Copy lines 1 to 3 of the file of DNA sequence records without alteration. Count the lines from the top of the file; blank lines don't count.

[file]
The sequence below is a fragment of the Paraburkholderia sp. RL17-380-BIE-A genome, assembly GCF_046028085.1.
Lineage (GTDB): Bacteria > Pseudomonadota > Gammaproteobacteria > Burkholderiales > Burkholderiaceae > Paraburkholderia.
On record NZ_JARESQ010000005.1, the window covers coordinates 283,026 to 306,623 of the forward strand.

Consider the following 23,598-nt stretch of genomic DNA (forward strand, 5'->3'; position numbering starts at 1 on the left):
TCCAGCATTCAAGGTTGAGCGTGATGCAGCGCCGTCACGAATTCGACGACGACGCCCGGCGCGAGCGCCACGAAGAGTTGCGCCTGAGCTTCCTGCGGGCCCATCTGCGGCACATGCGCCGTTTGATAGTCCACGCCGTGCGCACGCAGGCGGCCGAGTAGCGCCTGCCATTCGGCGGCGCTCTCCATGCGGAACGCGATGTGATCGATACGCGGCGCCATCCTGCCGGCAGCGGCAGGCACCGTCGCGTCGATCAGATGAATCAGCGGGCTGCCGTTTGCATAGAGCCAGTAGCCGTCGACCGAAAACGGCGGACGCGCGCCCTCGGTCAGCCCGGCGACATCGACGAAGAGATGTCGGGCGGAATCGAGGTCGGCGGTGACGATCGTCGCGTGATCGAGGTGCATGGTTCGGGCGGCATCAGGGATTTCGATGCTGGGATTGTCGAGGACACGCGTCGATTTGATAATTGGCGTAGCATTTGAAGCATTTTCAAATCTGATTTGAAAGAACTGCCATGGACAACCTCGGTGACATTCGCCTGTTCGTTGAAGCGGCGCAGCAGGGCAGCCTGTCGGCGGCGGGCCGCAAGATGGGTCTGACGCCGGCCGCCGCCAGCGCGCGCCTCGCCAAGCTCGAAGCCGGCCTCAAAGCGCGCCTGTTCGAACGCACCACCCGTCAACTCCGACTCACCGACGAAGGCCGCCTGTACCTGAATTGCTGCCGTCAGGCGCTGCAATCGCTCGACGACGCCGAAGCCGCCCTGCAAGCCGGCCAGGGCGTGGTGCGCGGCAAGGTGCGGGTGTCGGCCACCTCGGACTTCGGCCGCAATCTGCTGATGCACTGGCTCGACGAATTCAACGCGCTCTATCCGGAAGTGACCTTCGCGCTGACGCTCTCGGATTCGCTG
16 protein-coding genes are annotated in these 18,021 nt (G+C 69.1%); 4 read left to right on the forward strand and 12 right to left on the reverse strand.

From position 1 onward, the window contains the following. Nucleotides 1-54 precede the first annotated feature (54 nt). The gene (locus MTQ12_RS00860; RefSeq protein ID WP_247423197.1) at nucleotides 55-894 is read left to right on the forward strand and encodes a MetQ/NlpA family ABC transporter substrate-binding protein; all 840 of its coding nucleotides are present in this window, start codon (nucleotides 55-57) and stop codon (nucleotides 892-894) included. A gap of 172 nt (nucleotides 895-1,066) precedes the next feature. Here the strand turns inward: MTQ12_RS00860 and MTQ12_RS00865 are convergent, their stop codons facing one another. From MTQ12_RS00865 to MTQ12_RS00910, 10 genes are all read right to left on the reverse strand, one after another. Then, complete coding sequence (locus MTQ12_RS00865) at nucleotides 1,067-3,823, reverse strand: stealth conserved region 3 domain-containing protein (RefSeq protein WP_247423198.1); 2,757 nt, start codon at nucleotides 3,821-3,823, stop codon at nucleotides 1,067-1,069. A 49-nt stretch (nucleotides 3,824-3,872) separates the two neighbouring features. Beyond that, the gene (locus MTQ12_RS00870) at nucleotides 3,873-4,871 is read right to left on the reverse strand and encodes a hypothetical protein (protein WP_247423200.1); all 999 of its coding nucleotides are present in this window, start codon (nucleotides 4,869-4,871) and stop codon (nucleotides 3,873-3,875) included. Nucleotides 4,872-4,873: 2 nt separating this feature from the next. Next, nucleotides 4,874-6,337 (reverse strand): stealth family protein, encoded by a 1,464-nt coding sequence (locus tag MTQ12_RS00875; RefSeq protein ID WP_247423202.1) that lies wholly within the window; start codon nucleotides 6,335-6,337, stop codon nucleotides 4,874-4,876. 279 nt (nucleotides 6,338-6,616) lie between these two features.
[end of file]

The sequence below is a fragment of the Paraburkholderia sp. RL17-380-BIE-A genome, assembly GCF_046028085.1.
Lineage (GTDB): Bacteria > Pseudomonadota > Gammaproteobacteria > Burkholderiales > Burkholderiaceae > Paraburkholderia.
On record NZ_JARESQ010000005.1, the window covers coordinates 283,026 to 306,623 of the forward strand.